Road to the top has been far from easy

RUPERT Svendsen-Cook may now be living a dream lifestyle as a racing driver on the support series of Formula One, but his journey to the higher echelons of motorsport has been far from easy.

RUPERT Svendsen-Cook may now be living a dream lifestyle as a racing driver on the support series of Formula One, but his journey to the higher echelons of motorsport has been far from easy.

From the moment his father and uncle first took him go-karting at the age of eight, Svendsen-Cook, whose mother Anna is half-Norwegian, announced that he wanted to be a Formula One driver.

As he has grown up that childhood dream has never faded and the Ipswich youngster has fought tooth and nail to get to the advanced stage he is at now.

Having shot up the karting system, Svendsen-Cook found himself racing in the British Championships and representing England at the age of 15. It was at this stage that the teenager met his first major hurdle in the form of financial difficulty.

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He explains: “My dad (Jonathan) had been working hard to fund me through the karting and suddenly we got to a stage where we just couldn't afford the next step up. I wanted to move into cars but for three or four months it looked like it would be the end of my racing career.

“I was so determined to carry on though that I made my own sponsorship proposal and sent it to every company I could find. If I sent 50 letters I would be lucky if I got one reply. It was hard to keep motivated but I just kept trying and trying.”

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Eventually Svendsen-Cook's persistence paid off and enough sponsorship was secured in order for him to go forward for testing with some of the various Formula BMW UK teams.

With his ability never in doubt, Svendsen-Cook quickly won himself a place with Team Loctite for the 2007 season but, although he performed solidly enough in the domestic series, the teenager was often towards the back of the field and found himself suffering a crisis of confidence.

“Last year was very much a rookie year. I'm still essentially a rookie this year, but last year I was a real rookie. I had come straight in at the top end of car racing straight from karts and was up against much more experienced drivers.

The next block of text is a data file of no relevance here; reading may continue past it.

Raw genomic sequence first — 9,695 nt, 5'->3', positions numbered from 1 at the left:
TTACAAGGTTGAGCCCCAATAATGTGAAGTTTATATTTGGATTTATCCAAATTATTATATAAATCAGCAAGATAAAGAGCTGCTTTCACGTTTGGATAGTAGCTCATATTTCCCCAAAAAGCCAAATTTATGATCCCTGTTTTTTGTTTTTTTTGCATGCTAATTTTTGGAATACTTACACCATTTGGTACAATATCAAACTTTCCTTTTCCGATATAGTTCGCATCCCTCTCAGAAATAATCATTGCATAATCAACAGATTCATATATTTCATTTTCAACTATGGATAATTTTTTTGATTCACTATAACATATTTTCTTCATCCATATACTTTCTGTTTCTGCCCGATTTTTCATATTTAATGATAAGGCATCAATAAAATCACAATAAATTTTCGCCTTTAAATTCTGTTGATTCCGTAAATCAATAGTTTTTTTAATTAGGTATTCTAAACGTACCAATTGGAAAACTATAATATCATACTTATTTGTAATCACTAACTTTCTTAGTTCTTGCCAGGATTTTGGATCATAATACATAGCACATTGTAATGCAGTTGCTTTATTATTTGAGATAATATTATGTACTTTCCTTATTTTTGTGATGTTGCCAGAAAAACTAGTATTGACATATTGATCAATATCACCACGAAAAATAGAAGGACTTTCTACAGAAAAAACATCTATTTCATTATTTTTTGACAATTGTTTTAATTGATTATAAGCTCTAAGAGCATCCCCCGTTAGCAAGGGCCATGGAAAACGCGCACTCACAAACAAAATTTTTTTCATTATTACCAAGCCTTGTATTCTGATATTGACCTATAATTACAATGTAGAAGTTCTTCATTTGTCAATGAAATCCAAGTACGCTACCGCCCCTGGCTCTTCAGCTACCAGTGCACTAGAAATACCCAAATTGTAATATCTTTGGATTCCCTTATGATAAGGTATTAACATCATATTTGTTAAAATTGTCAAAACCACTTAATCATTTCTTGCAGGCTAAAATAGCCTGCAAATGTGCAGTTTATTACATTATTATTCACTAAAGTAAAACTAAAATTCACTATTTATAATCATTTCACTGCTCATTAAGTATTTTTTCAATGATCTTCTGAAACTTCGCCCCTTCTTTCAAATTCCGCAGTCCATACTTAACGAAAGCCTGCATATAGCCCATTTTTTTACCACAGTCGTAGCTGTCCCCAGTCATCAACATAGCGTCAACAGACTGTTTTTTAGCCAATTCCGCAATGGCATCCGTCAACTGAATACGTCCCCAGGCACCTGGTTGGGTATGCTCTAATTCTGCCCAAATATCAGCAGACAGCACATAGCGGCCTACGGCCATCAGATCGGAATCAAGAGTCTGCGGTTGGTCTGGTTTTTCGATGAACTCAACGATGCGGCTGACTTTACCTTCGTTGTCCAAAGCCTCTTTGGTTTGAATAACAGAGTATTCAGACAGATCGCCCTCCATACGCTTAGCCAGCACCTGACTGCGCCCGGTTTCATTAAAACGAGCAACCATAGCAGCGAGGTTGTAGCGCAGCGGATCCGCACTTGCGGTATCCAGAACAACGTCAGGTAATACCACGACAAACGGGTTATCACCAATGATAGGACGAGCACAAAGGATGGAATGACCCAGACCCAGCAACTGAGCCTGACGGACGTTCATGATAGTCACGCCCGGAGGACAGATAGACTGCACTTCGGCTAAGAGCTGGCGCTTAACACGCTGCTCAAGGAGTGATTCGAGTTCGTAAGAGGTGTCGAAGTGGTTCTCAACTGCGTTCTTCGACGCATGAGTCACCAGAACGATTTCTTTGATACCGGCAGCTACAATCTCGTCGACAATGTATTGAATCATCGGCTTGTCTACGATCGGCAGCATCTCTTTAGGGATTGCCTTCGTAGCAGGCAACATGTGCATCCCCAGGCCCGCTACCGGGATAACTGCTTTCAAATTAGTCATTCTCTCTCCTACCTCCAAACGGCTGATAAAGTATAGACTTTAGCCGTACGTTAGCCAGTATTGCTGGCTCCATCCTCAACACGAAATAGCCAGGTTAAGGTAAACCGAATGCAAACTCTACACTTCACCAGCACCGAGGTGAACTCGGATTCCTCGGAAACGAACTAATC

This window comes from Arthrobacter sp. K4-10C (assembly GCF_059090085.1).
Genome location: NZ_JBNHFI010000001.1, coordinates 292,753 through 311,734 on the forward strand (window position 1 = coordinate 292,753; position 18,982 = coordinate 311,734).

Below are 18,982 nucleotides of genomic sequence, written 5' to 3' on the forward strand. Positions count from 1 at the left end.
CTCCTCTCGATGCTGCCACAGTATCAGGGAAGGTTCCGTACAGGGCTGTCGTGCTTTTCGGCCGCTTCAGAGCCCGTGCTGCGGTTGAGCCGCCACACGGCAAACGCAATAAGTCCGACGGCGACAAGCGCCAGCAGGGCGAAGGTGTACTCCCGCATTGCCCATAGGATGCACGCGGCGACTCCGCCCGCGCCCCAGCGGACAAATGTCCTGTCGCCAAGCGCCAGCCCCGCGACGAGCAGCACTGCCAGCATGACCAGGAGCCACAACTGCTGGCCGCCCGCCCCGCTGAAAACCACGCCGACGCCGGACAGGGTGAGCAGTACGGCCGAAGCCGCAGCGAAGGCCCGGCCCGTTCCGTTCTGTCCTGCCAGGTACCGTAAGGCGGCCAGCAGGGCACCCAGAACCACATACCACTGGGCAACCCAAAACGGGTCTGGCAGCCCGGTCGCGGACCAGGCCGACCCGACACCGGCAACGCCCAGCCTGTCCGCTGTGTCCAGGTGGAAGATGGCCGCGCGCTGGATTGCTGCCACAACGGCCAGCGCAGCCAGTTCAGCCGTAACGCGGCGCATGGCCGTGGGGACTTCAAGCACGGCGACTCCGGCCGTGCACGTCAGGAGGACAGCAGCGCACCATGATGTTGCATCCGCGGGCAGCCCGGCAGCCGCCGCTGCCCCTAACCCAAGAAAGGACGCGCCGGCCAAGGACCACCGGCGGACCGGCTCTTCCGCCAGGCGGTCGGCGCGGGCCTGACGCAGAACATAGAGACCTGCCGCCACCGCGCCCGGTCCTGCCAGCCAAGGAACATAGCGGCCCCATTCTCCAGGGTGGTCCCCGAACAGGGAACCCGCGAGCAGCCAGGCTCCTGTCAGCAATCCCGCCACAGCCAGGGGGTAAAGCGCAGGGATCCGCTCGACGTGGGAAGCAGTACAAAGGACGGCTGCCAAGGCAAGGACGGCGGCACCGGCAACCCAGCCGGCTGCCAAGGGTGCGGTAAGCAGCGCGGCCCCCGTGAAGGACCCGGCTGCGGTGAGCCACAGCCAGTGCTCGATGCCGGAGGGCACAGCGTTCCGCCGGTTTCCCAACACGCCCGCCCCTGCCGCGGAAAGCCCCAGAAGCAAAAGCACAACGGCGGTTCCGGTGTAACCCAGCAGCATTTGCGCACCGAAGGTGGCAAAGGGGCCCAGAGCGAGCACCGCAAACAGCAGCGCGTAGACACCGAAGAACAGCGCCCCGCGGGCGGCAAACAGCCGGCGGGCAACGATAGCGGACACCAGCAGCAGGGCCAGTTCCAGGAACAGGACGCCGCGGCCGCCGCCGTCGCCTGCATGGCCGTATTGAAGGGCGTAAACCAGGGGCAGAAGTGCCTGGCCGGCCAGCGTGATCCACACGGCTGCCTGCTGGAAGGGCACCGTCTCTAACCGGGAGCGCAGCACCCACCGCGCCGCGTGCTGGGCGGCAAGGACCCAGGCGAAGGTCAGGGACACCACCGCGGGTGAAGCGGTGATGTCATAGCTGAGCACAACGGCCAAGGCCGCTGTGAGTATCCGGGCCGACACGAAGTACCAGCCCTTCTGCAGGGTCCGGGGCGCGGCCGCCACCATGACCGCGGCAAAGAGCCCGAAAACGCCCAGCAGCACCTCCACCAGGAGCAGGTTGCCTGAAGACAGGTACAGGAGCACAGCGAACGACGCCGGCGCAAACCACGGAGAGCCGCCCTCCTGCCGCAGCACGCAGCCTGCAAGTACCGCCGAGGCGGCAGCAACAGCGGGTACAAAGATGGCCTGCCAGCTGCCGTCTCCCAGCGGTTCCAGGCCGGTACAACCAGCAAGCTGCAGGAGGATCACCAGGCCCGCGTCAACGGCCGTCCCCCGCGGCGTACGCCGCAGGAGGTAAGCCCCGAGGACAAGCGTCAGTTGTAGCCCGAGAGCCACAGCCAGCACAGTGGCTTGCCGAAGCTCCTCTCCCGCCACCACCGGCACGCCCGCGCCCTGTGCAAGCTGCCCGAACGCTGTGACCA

“I couldn't afford to test during the winter, which put me further back, but I just kept working in the gym and hoping that I would get another chance at the end-of-the-season.”

Thankfully, with the concept of Formula BMW supporting Formula One as a European series for 2008 being formulated, a number of teams had seen enough potential in Svendsen-Cook and offered him some pre-season testing.

Once in the seat of a Double R Racing car Svendsen-Cook excelled, recording the fastest time amongst all those testing to instantly earn himself a seat on the team.

“It was at that moment that I realised again that I was fast and that I could still compete with the best,” said Svendsen-Cook.

This year has provided an equally steep learning curve for the teenager, but although he has not always posted the fastest lap times, his stamina and consistency have impressed a number of key figures.

Steve and Dave Robertson of Double R Racing, who directly report back to F1 driver Kimi Räikkönen, have been in constant touch with the Ipswich resident, while valued sponsorship has come from a major Swiss wealth management company and Puma.

The Formula BMW Europe series, which has already seen races at Barcelona (Spain), Zolder (Belgium) and Silverstone (England) is this weekend at Hockenheim.

Following races at Budapest (Hungary), Valencia (Spain) Spa-Francorchamps (Belgium) and Monza (Italy), Svendsen-Cook will assess his progress and look at the next stage of his career, with Formula 3 a distinct possibility.

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